In case you’ve ever struggled with trying to wrap your head around something of infinite size, just keep this little trick in mind: Imagine a pretty big horse. You have now imagined infinity.

A page later he sees a fish:

The fish simply could not be described with ordinary language. It was as large as the largest locomotive.

I’m sure glad the author did away with ordinary language and made use of some crazy extraordinary language to describe what the character is seeing.

What’s really funny is that this section was the best in the novella. I thoroughly enjoyed it. And then I got a taste of some awful, awful writing right in that very same section. What I didn’t know was that more awfulness was yet to come.

So if you haven’t figured it out yet, our heroes aren’t in the minds of human beings flying in some kind of an aircraft. The book takes a long time to finally make that reveal, even going so far as to have our humans think that these aircraft (they eventually see another one through the eyes of the “pilot”) are designed to look exactly like bees down to the slightest detail.

FINALLY somebody realizes that these things are actually just bees.

Dr. Kinney is the first to realize what’s going on, as usual. In this novella, far more than in the last one, everybody but Dr. Kinney comes off as just…dim. The good doctor will try to clue them in on his thinking processes and it just takes forever for them to catch on to something that he—and we—see as blatantly obvious.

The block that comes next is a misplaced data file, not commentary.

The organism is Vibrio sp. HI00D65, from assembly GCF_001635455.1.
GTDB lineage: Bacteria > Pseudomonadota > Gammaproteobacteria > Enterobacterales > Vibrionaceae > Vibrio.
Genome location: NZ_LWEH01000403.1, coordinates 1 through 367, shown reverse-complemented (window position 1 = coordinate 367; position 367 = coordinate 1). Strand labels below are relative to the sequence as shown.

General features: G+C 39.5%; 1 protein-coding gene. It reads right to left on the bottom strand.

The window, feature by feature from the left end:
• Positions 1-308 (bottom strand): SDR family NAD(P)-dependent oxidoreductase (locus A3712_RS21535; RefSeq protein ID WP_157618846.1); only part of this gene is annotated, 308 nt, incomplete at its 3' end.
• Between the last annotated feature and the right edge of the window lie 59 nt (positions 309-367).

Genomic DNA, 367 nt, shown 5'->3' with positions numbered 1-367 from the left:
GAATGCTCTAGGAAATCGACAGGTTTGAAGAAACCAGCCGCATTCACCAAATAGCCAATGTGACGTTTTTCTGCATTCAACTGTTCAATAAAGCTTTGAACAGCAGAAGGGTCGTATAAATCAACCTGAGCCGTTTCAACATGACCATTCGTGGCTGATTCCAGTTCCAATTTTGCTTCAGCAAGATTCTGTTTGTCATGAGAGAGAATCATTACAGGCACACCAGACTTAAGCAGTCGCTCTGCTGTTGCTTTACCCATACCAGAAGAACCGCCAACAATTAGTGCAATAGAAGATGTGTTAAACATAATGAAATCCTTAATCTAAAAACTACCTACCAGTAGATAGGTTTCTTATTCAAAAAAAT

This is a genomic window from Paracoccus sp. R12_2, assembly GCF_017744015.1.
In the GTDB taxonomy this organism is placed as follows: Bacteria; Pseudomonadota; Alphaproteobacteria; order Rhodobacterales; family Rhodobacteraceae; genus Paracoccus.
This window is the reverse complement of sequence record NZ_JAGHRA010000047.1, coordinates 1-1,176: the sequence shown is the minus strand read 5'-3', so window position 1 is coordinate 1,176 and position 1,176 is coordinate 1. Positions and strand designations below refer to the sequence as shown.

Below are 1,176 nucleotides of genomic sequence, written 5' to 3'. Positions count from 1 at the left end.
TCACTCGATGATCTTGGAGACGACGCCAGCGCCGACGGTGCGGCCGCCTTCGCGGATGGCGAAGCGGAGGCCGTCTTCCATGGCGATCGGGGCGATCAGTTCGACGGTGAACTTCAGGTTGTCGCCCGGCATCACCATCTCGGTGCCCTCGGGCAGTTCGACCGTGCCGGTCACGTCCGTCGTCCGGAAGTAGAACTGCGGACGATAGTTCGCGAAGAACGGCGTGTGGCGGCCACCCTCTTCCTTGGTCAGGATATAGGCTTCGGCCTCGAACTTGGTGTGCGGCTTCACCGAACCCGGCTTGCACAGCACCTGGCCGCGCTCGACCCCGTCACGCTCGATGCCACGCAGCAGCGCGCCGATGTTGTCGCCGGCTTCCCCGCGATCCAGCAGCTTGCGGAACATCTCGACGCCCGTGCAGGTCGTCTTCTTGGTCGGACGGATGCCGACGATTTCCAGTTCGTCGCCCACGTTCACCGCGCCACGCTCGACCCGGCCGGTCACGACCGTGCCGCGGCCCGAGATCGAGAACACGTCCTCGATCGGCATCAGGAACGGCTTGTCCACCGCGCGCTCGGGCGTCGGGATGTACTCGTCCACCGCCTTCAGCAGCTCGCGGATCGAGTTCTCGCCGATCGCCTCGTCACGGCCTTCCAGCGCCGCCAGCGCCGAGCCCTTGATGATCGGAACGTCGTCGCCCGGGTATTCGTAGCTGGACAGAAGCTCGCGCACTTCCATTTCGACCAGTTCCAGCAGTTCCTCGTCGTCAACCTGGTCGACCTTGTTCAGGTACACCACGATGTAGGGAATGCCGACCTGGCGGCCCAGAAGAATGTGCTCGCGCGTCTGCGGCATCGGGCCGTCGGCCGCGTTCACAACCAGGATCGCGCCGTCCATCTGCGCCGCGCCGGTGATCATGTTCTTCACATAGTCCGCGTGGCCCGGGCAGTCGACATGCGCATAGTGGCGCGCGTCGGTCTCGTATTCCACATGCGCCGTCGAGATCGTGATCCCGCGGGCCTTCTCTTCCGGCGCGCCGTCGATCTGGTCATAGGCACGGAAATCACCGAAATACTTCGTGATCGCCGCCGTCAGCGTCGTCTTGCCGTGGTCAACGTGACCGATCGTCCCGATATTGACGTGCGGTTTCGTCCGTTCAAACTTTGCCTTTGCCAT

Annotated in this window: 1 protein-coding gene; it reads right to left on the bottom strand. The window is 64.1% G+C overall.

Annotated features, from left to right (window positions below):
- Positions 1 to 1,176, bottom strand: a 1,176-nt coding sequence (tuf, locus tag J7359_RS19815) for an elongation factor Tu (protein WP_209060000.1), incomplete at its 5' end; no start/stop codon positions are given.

So after talking to everybody like they’re six years old, Dr. Kinney reveals that he’s figured out that humans on this planet are actually slaves to bees. He speculates that that’s what the Venusians meant when they said that on this planet the “workers ruled.” Because bees are good workers.

Everybody thinks that this situation is just intolerable. Humans! Slaves! To bees! This will not stand!

“So,” asks the doctor, “what led to this situation?”

“We don’t know!” everyone else answers in chorus. “Please tell us!”

“Did you see any volcanoes or lightning on this crazy planet?”

“No? So what?”

“What about fires? Did you see the humans using any fires?”

“We don’t get it.”

“What I’m saying is that the people on this planet never developed fire.”


“And that means that humans got subjugated by bees because bees are also smart and humans didn’t get their primary weapon.”

“We don’t get it.”